Transition Components of the IEP
Please note the page/ website you’re currently using has replaced Jeffcotag.org as of August 14, 2020.
So what role does a student’s special education program have in preparing for Life After High School?
In this session we will discuss the Individuals with Disabilities Education Act, which guarantees students with disabilities get the support and services they need to receive a free and appropriate public education. In Colorado these services are available until the age of 21 or until the students graduate with a high school diploma.
Federal law requires students have a written transition plan included in their IEP by the age of 16. Keep in mind that here in Colorado, it’s required by age 15. This plan must define their areas of interest and life goals as well as the skills they need to achieve those goals after high school.
Let’s explore the importance of transition planning as part of the IEP process.
When your student turns 15, the Individualized Education Program process begins to include discussions about life after high school. These transition components of the IEP focus on the development of three post-secondary outcomes: education and training, career and employment, and all other aspects of adult independent living.
- Appropriate curricula tailored to meet Education and Training goals might include:
- career and technical education courses,
- instruction in functional reading and mathematics, or
- support in identifying and gaining access to accommodation based on their disabilities.
Examples of transition services related to Career and Employment could include:
- instruction in interview skills and resume writing,
- unpaid work experience such as working in the school store or library,
- volunteer activities outside of school, or
- credit for paid work after school.
Regardless of whether students will live alone or with friends after high school, transition services can provide lessons and practice activities to help them develop Independent Living Skills, like shopping for groceries on their own using a list; preparing meals; cleaning and doing laundry; and accessing public transportation to get to work or the local recreation center.
The IEP should consider your student’s goals for the future when determining an appropriate high school curriculum. The team, including you and your student, will work together to assess and identify the student’s strengths, skills and preferences.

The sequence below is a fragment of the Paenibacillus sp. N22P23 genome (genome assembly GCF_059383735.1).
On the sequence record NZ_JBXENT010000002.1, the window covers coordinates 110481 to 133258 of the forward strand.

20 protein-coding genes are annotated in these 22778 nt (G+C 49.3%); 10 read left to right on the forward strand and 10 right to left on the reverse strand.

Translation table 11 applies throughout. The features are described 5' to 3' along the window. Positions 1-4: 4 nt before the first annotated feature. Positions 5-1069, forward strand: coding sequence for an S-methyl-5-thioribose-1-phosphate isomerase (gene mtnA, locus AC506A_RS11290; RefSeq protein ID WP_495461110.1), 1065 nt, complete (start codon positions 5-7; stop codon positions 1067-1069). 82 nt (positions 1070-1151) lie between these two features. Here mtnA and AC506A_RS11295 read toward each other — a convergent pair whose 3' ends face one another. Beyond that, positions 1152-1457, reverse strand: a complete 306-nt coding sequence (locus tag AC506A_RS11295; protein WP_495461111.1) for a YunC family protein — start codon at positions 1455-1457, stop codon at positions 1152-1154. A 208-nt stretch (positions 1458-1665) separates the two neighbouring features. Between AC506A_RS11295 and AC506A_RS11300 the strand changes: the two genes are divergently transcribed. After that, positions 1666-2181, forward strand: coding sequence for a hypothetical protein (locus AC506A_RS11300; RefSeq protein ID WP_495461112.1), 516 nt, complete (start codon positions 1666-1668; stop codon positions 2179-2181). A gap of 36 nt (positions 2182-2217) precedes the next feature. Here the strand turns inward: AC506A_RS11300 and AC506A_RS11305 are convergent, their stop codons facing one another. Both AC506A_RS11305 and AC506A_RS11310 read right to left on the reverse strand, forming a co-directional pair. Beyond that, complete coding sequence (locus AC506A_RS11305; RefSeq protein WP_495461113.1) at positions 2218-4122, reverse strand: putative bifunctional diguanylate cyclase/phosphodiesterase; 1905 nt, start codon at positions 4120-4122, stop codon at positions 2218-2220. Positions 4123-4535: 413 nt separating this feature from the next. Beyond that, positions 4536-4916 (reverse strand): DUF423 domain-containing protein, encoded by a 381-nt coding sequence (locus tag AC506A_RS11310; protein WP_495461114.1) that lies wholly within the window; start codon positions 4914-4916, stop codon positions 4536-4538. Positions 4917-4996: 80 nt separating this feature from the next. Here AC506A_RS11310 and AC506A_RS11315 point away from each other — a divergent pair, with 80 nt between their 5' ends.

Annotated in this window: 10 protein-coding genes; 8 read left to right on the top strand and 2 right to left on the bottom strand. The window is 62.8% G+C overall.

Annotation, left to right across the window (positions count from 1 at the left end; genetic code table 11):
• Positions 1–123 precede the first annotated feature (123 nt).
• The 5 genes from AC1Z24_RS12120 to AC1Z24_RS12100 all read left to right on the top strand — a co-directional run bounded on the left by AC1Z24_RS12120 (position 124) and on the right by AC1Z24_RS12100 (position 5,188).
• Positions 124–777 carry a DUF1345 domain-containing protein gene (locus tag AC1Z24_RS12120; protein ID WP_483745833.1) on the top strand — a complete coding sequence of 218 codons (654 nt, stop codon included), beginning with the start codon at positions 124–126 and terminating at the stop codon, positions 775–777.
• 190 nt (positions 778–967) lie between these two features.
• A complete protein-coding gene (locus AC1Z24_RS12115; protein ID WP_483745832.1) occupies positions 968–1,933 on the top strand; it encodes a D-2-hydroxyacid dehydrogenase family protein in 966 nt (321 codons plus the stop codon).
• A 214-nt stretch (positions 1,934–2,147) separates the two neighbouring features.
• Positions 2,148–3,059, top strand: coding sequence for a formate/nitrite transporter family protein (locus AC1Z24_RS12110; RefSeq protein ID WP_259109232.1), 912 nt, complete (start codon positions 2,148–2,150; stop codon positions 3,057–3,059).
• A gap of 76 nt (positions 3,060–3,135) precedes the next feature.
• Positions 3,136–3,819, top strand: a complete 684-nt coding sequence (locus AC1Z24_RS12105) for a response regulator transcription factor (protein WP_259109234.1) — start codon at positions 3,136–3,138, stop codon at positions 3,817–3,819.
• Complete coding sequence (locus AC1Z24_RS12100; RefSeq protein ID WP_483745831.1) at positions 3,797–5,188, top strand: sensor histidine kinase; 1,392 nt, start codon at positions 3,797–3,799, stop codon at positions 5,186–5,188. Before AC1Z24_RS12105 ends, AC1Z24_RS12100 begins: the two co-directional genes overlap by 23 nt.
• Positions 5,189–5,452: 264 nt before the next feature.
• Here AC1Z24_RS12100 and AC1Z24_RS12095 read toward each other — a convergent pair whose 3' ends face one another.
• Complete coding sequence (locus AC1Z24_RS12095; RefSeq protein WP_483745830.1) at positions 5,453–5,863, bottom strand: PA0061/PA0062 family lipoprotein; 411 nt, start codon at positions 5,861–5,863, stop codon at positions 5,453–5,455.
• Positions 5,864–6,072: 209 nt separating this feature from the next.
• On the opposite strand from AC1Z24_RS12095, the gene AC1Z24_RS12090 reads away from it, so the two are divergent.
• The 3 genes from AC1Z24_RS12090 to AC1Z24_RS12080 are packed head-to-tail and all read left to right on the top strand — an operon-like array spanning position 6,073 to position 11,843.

Take time as a family to discuss what your student’s dreams are for their future. Do they want to work full-time or part time? Do they like working with people, or data, or machinery? If they go to college, what do they want to study? Where do they want to live? How will they get from place to place? Adult friends, neighbors, pastors and scout leaders can also help these young people explore new ideas and develop personal goals as they get older.
An important and fundamental part of the transition IEP planning process is making connections to various community resources that are available for students and their families. Including information on things like recreation options and how to attain support from the Department of Vocational Rehabilitation, Social Security, and Medicaid, can help ensure continued support once they complete high school. The IEP planning session should be about all types of services and supports that are available to the young adult.
In addition to helping your student make connections to official agencies and sources of support, remember that you too are an important resource during this transition period. Help your student to become comfortable with public transportation by using it as a family. Invite him or her to visit your place of employment to learn how people make a living. Make appointments with local disability service coordinators at the community college to better understand what college supports might be available when needed. Ask your student’s teacher for contact info and online resources as you acquaint yourselves with the vast resources available throughout you community.
The transition components of the IEP are reviewed each year starting at age 15 and continuing until the termination of public education services. In Colorado, school districts can continue to provide services beyond four years of high school, and based upon continued work in addressing the post-secondary goals. It is important to take advantage of the transition components of the IEP to set the student up for success in their life after high school.
Handouts and Additional Resources:
Contact your case manager at your local school site
This content was created by the Jeffco Transition Alliance Group (or TAG). TAG was a collaboration among The Arc – Jefferson, Clear Creek & Gilpin Counties, the Developmental Disabilities Resource Center (DDRC) and Jeffco Public Schools. In partnership and with grant funding from DDRC, a series of family-focused trainings were delivered in past school years to equip students and their families in navigating a successful transition in their Life After High School. Due to family and community feedback the information was converted to self-guided learning.